CE Mailvision is published three times a year to provide a quick review of some of our current and most recent projects.
With agriculture accounting for over 10% of greenhouse gas emissions in Europe, it seems unavoidable that measures will be taken to mitigate emissions in this sector. Along with information on the costs and impacts on greenhouse gas emissions, CE Delft is looking into environmental co-benefits and trade-offs as well as barriers. Insight is needed into the barriers for adopting new technologies, changing agricultural practices and transitioning to (more) climate-friendly mode of operation. Against this background, European Environmental Bureau (EEB) and Birdlife have asked CE Delft to help identify such barriers. To this end, stakeholders workshops will be organized in five different EU countries. This project , funded by the German European Climate initiative (EUKI), is part of a broader exploration by the EEB and Birdlife Europe in collaboration with partners in France, Hungary, Spain, Ireland and Germany.
The Dutch government sees chemical recycling as a key step forward in transforming mixed plastics waste into a valuable chemical feedstock and CE Delft is now examining its pros and cons for the Ministry of Economic Affairs and Climate. What opportunities does it create, environmentally and economically? This project follows on from our earlier environmental analysis of Waste-to-Chemical processes for Rotterdam municipality. That study showed that certain recycling routes in this category (including the Enerkem route) are clearly better than incineration with power production. This analysis also ties in with the LCA we’re doing for Ioniqa, who chemically recycle PET waste streams. CE Delft will be advising the Netherlands Institute for Sustainable Packaging and Rotterdam municipality on the environmental aspects of chemical recycling and how it can be translated into policy. More information: Geert Bergsma.
To decarbonise aviation and maritime shipping requires a transition to GHG-neutral energy options, with electrofuels produced using renewable energy particularly relevant for these sectors. Such fuels are currently only available on a very modest scale, though, if at all. CE Delft, together with Öko-Institut (consortium leader) and the German Aerospace Centre (DLR), has been commissioned by the German Federal Environment Agency to develop a roadmap specifying the concrete steps that need to be taken at the global, EU and national level to enable sufficient supply and uptake of the most promising GHG-neutral energy options. To develop this roadmap the project will also review the projected energy demand of the sectors, estimate the share that would have to be covered by GHG-neutral energy options for them to decarbonise, and review and assess the relevant GHG-neutral energy options.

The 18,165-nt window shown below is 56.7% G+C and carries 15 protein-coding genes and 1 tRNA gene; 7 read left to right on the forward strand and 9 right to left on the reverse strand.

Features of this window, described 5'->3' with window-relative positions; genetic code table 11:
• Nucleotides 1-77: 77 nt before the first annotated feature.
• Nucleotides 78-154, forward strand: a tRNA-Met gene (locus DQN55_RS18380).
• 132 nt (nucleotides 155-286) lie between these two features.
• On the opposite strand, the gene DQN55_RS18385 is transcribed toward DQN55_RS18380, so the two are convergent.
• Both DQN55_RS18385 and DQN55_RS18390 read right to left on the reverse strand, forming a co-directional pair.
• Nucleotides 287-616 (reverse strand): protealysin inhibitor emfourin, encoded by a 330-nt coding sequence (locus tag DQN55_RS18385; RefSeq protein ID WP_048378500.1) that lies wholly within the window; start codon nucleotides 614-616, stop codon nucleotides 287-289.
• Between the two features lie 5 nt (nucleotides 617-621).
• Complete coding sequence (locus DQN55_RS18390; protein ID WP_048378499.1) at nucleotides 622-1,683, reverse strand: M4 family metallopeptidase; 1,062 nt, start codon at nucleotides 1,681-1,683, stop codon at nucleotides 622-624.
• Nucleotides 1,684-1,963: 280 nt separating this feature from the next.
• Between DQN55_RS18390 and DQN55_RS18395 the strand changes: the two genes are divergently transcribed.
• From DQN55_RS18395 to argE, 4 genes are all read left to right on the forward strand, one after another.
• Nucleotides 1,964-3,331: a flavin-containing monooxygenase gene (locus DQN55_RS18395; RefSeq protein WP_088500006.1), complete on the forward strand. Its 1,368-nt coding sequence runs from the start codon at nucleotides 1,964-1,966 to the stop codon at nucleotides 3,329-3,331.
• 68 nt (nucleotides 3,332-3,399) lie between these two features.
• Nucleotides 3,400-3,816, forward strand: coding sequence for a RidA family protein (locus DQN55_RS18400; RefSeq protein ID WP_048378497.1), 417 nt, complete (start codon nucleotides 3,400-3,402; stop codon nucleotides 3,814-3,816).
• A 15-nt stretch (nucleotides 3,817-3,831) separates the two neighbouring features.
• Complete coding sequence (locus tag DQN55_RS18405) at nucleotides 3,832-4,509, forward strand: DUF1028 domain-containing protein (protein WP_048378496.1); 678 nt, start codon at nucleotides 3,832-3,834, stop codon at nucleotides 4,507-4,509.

Although plans for the energy transition in the North Sea Canal Area (NSCA, the Amsterdam-IJmuiden port region) have already presented by various parties, there is a need for a coherent overall strategy and a joint plan of action. In addition, there is as yet no clear picture of the spatial implications or financial-economic impacts, nor of the timetable for such an energy transition. The NSCA Project Agency has commissioned CE Delft to develop the desired strategic vision, making die allowance for the interests of all relevant stakeholders so there is due support for the strategy. On this project we will be collaborating with Studio Marco Vermeulen and SEO Amsterdam Economics.
In her book “De verborgen impact” (‘The hidden impact’) Babette Porcelijn sets out the environmental impact of the typical Dutch consumer, showing that much of that impact occurs out of sight and is also far greater than we think. Consumer purchases and meat consumption have the greatest impact. The data used for quantifying the environmental impact were provided by CE Delft and we’ve now been asked to provide insight into the impact of French consumers for a French edition of the book. In a similar vein we already contributed to a US edition. More information: Lonneke de Graaff.
The European Commission adopted a proposal in 2015 that includes the establishment of an Innovation Fund to support innovation in industrial low-carbon technologies. Key design elements of the future set-up of the fund are now explored in a dedicated Impact Assessment by DG CLIMA. To take the views of stakeholders and citizens into account, an online public consultation was carried out recently and a consultation workshop with experts is planned for the end of May. CE Delft, in cooperation with Ramboll, has been commissioned by DG Clima to provide support to the Commission’s work.
Under the EU “Horizon 2020” programme the three-year PROSEU project was recently launched in Lisbon by a group of researchers and local government representatives from eight countries. The project’s focus is on the role of citizens in producing and distributing their own renewable energy and aims to explore how this so-called ‘prosumerism’ can help build a more sustainable future. Prosumers are active energy users who both consume and produce renewable energy. The research will look into new business models, market regulations, infrastructural integration, technology scenarios and energy policies. PROSEU’s interdisciplinary team will work closely with Prosumer Initiatives (Living Labs), policymakers and other stakeholders from eight countries.